Twitchers Revisited


I think I should get me a digiscoping adaptor
This is a handheld effort of a red kite - Realise now that I could have got it a little better with settings and alignment…
it was wonderful to see it eating on the post for five minutes or so through the scope


He was back again today I have adjust the phone.
I think it’s a little sharper.


Great phonescoped image


It’s been a terrible summer for visiting swifts. They don’t breed in Shetland, but birder friends in Co Durham are contacting me and reporting unprecedented low sightings this year. It’s tragic to think that numbers of this amazing bird are declining at such a savage rate.


not that exciting, but spotted this at work today between two meetings.



No, they’re Mallards


Is it just me or does anyone else think there are less Kestrels around compared to 10-20 years ago.

Used to be the only bird of prey you’d see in urban areas hovering over grass verges etc, but these days I see loads of buzzards and kites but can’t remember seeing a Kestrel for ages?


A few kestrels round here. They cruise up and down the bluffs and crags around Arthurs Seat.


We’re up at the Caravan on Saturday for just over a week. We look over the Fairfield Horseshoe from the front window, lovely climb. We are planning to do it again this year if it isn’t too hot.

Give us a shout if you are available for a beer :grinning: Our local is the Outgate Inn or on of the locals pubs in Ambleside.


No, it’s not just you. Numbers are declining dramatically and there are a couple of organisations currently looking into the causes.

Causes they are investigating are

  1. Habitat change

  2. Lack of prey (small birds and voles)

  3. Increased nest site competition from jackdaws and barn owls

  4. Increased predation from buzzards, ravens and goshawks

  5. Increased use of rodenticides (“rat poison”)

  6. Negative impacts of a wetter climate (climate change)


From the BTO website

Declining population of Kestrel is likely to be due to multiple factors. Changes in agricultural practice have reduced the habitat for its prey species, such as voles (although population trends of small mammals are not easy to establish (Flowerdew et al. 2004, Macdonald et al. 2007). Small rodents are abundant in road verges which provide suitable habitat for these mammals (Bellamy et al. 2000). In turn, Kestrel may be drawn to hunting along roads with increased risks of collision with passing vehicles, although there is no evidence for this at present. More research is needed to establish links between potential factors and Kestrel population change. In the meantime, landowners keen to offer suitable Kestrel habitat should provide grassy cover for small mammals.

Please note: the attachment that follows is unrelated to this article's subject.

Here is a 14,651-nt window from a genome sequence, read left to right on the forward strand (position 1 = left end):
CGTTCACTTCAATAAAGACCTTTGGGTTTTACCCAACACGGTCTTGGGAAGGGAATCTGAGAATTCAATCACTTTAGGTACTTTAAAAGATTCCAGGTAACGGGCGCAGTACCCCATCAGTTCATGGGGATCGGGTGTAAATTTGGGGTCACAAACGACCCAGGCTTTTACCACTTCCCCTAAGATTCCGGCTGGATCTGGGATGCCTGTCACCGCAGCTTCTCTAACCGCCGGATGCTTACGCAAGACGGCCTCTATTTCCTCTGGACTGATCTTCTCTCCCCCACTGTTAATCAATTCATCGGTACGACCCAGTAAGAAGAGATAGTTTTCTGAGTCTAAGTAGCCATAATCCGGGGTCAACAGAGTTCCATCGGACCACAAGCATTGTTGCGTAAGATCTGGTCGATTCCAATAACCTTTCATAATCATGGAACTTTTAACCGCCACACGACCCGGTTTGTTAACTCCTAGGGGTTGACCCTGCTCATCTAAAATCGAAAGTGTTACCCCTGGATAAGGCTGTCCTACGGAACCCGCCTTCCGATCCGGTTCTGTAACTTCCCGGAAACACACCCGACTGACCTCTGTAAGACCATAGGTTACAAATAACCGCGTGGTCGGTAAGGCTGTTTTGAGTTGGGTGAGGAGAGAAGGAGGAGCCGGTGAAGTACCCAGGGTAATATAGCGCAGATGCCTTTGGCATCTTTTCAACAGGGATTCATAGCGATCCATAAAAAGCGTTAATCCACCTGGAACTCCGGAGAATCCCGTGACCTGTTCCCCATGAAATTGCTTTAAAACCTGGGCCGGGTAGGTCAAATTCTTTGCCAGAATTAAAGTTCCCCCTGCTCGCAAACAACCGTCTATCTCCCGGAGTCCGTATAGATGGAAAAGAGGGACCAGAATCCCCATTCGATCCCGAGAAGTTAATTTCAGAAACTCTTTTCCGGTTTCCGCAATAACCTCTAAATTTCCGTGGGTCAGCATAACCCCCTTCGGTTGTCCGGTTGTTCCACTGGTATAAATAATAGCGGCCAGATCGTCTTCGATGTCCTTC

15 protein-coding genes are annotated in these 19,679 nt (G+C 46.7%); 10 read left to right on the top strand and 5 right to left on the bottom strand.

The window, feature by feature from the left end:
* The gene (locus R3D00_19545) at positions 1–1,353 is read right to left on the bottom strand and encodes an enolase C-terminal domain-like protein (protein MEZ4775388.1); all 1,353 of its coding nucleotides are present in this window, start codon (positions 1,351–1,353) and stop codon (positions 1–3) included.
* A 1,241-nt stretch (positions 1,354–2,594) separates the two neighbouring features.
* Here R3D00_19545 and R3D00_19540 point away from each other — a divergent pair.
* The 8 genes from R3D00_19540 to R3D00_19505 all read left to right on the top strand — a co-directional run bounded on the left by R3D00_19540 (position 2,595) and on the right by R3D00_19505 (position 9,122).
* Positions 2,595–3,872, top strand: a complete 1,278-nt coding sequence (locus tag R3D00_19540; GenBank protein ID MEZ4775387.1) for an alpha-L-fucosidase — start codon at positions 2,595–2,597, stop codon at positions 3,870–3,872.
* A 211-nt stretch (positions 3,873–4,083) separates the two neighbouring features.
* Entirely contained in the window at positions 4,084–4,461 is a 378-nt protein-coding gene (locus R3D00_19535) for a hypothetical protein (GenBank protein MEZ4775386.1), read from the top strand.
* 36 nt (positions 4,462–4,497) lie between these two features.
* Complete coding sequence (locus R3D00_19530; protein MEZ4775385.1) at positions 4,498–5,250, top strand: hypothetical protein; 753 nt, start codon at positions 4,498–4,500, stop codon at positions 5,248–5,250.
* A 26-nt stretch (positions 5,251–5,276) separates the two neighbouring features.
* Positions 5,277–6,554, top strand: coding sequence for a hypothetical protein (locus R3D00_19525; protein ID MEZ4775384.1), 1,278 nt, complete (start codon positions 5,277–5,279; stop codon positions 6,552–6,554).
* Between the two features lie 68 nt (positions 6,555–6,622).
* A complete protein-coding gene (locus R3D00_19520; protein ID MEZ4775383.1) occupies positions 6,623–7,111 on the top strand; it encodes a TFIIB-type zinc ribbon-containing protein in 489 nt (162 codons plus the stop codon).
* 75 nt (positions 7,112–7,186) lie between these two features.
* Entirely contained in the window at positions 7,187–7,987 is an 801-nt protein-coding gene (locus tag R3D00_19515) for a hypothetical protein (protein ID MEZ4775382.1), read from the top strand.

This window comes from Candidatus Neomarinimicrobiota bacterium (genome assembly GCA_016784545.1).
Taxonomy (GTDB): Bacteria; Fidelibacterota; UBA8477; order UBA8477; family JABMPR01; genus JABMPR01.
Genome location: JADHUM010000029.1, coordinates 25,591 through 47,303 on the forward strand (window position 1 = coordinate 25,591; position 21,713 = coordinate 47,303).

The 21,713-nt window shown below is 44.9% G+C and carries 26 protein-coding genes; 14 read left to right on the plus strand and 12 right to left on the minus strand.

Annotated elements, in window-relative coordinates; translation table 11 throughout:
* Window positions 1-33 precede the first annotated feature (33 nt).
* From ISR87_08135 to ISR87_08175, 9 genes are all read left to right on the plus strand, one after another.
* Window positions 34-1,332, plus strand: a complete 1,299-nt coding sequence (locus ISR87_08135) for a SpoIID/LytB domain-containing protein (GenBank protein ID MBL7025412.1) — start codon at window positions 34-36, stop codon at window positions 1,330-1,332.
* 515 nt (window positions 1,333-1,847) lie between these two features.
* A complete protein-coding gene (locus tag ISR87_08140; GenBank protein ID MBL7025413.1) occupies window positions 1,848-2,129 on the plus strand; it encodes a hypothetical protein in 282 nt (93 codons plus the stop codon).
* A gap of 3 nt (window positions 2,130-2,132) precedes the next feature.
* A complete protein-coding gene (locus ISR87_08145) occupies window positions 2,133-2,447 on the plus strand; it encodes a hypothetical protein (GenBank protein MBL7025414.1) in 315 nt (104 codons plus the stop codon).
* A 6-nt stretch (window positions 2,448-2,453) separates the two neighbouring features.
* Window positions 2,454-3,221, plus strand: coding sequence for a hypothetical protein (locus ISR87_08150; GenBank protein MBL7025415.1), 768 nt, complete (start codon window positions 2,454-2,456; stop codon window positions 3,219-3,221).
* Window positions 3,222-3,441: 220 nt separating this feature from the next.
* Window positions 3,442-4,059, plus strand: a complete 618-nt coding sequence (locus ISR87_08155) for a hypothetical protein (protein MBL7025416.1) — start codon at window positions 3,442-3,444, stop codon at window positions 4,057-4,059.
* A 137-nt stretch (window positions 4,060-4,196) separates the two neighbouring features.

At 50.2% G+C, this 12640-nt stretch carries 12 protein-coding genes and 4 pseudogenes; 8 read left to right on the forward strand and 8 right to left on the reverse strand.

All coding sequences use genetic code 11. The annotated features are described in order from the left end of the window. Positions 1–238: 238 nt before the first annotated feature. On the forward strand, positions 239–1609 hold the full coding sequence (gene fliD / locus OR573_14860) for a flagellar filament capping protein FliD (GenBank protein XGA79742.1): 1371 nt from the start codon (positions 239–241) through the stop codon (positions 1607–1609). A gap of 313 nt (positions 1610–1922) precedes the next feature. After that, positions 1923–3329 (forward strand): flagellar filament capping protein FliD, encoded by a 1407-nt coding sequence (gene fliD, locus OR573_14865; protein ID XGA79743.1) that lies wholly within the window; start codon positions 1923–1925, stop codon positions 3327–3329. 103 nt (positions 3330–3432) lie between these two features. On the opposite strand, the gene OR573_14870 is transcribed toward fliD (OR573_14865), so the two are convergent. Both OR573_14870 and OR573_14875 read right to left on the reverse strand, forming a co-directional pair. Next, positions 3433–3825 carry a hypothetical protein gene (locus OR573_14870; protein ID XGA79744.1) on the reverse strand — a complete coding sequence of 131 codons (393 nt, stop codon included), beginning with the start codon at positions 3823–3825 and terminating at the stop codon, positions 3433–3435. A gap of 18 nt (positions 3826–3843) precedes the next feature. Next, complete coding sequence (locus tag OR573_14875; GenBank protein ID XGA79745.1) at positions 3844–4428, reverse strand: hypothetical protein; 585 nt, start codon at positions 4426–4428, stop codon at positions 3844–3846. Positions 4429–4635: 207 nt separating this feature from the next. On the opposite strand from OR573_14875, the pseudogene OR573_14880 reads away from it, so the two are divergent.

Small personal survey, drove from London to Norfolk this morning, saw many Kites and several buzzards but not a single kestrel.


we saw our first Kestrel in Herts earlier this week


Really interesting article.


Today - we are hosting Big Bang East science festival. Despite campus being overrun with hoards of kids, there are some really interesting science/engineering displays - Our roboticists are providing robot entainment. But the Raptor Foundation have brought a few birds for a static display - and they have set up just below my office window, so it’d be rude not to pay them a visit. Beautiful birds…

20180705_112612 by uh_simon, on Flickr

20180705_113159 by uh_simon, on Flickr

20180705_112449 by uh_simon, on Flickr

20180705_112700 by uh_simon, on Flickr

20180705_112704 by uh_simon, on Flickr

apparently earlier today the campus cat got a bit close to the African Eagle Owl (the big one) and everything got a bit excited. Interesting in the warm weather they cool down by panting, and by standing in the cold water.


A couple of pics from last week.

Dunlin chick

and a very watchful mother close by


Had a nest of 4 blackbird chicks in the garden. been fascinating watching the adults feed them a conveyor belt of grubs, about one feed every ten minutes.

Chicks fledged yesterday and are now dispersed around the garden, taking shelter in any available shrub. Adult birds are having to work overtime to feed them, be very surprised if all 4 make it.

This one is in the Lilac, ugly little thing :slight_smile:


Unless they’re predated I see no reason why they wouldn’t survive. 4 is just an average clutch for town birds.



not a brilliant photo, but it amuses us a Tit was triggering one of our cameras

bird by uh_simon, on Flickr